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Issue Date:  February 8, 2008

Senate told to brace for more turmoil


As a basket of regulations, industry agreements and legislation is being set in motion to address the subprime lending crisis, a federal official told the Senate Banking Committee to brace for more turmoil.

At a hearing on U.S. home foreclosures Jan. 30, U.S. Federal Deposit Insurance Corp. Chairman Sheila Bair told the Senate Banking Committee that foreclosure rates were too high and warned of a new wave of troubled mortgages coming in next year and in 2009.

U.S. foreclosures totaled about 1.1 million in the first three quarters of 2007, a 60 percent jump from the previous year, Bair said. Some 1.3 million subprime hybrid mortgage loans are slated to reset in 2008 and another 422,000 loans in 2009, Bair said.

An industry plan announced by the Bush administration in December aims to temporarily freeze low introductory or teaser rates for five years for borrowers with tainted credit histories.

On Dec. 18, in a bid to end the sale of deceptive home mortgage loans to people with weak credit and other risk factors, the Federal Reserve proposed a broad set of rules that would curtail predatory lending practices by lenders and mortgage brokers.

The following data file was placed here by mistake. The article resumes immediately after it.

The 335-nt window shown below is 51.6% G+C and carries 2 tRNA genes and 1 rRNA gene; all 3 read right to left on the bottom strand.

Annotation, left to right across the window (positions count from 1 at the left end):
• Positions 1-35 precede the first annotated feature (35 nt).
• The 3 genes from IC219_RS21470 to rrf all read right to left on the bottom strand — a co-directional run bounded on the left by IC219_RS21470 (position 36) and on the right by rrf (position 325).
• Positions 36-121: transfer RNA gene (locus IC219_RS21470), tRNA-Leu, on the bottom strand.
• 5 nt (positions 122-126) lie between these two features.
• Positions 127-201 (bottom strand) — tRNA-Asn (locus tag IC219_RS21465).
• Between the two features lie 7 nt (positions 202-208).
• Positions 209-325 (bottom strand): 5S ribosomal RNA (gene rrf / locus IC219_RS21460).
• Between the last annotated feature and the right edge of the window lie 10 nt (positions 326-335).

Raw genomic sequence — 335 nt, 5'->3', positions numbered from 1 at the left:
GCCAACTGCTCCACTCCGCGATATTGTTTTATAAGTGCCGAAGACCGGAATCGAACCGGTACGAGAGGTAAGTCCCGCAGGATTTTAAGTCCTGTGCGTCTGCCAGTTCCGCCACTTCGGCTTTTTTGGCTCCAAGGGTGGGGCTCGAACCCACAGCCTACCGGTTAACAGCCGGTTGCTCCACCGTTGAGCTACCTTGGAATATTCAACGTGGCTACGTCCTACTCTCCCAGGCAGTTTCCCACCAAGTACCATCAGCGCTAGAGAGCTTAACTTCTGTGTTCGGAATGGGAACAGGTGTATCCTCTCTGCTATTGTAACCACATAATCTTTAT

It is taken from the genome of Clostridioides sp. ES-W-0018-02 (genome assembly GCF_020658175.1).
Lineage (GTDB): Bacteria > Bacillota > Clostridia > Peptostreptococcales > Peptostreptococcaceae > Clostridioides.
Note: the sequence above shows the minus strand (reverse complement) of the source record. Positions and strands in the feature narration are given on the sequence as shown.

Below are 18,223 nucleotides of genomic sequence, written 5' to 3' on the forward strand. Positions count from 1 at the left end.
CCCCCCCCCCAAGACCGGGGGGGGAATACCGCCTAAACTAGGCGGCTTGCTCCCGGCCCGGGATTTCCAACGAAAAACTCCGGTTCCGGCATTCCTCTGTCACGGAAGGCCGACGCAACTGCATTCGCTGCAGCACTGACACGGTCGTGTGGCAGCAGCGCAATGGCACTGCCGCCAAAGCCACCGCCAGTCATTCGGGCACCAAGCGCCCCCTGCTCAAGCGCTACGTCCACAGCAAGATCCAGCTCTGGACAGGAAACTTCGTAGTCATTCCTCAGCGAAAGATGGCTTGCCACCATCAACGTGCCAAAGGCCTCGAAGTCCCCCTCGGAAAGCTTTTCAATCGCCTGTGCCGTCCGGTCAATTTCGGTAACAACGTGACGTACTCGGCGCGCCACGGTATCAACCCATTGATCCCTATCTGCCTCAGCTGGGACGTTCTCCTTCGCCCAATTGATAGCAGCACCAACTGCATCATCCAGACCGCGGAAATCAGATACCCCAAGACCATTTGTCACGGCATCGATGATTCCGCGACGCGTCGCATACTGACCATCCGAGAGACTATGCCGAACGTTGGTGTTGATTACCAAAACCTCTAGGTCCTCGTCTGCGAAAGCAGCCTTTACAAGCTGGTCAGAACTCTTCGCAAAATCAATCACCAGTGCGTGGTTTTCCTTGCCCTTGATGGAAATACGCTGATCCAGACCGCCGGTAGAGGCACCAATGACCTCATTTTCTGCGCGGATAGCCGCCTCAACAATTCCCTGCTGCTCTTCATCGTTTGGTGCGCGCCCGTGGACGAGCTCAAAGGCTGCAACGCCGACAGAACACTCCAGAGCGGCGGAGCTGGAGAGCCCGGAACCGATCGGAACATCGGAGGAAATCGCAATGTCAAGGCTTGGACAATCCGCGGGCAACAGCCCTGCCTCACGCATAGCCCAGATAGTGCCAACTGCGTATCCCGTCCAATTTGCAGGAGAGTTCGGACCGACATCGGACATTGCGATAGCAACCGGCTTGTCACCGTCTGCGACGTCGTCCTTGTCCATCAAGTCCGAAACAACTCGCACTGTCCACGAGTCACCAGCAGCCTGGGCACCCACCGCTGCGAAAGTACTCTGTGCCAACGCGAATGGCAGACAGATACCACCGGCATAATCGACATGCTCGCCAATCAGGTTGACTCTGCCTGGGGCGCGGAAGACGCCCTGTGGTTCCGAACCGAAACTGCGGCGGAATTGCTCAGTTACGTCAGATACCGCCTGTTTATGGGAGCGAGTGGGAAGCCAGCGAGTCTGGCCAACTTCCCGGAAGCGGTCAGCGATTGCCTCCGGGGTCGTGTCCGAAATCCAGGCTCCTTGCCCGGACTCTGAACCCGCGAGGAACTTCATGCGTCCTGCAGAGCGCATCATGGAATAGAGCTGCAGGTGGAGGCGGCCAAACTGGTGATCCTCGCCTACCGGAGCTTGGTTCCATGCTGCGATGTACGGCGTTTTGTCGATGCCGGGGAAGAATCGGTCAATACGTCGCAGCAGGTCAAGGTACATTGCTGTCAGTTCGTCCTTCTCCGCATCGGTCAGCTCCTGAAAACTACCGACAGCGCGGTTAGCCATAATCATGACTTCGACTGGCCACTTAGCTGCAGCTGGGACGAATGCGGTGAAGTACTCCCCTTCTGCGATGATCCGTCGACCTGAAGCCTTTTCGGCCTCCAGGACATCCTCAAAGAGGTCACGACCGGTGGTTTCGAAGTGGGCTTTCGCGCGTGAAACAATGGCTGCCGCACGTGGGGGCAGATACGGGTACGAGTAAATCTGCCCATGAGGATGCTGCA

The regulations would also limit mortgages with future monthly payments beyond those that could be justified by a borrower’s projected earnings. And they would place limits on penalties for borrowers who repay their debts.

The regulations are expected to be approved after a three-month period for public comment.

Last month, the House passed a bill sponsored by Massachusetts Democrat Barney Frank that would impose tough restrictions on many subprime practices, including those requiring lenders to ensure borrowers are given loans they can afford to repay. It would also strengthen oversight of mortgage brokers.

A similar bill is pending in the Senate.

Senate Banking Committee Chairman Christopher Dodd said more help is needed for homeowners facing foreclosures.

Dodd, a Connecticut Democrat, favors creating a new entity, the Home Ownership Preservation Corp., to help troubled borrowers get new, lower-balance loans and stay in their homes.

According to the National Association for the Advancement of Colored People, African-Americans hold more than half of the subprime mortgage loans at risk of foreclosure. And blacks and Latinos are far more likely to be issued high-cost home purchase loans than white buyers.

National Catholic Reporter, February 8, 2008

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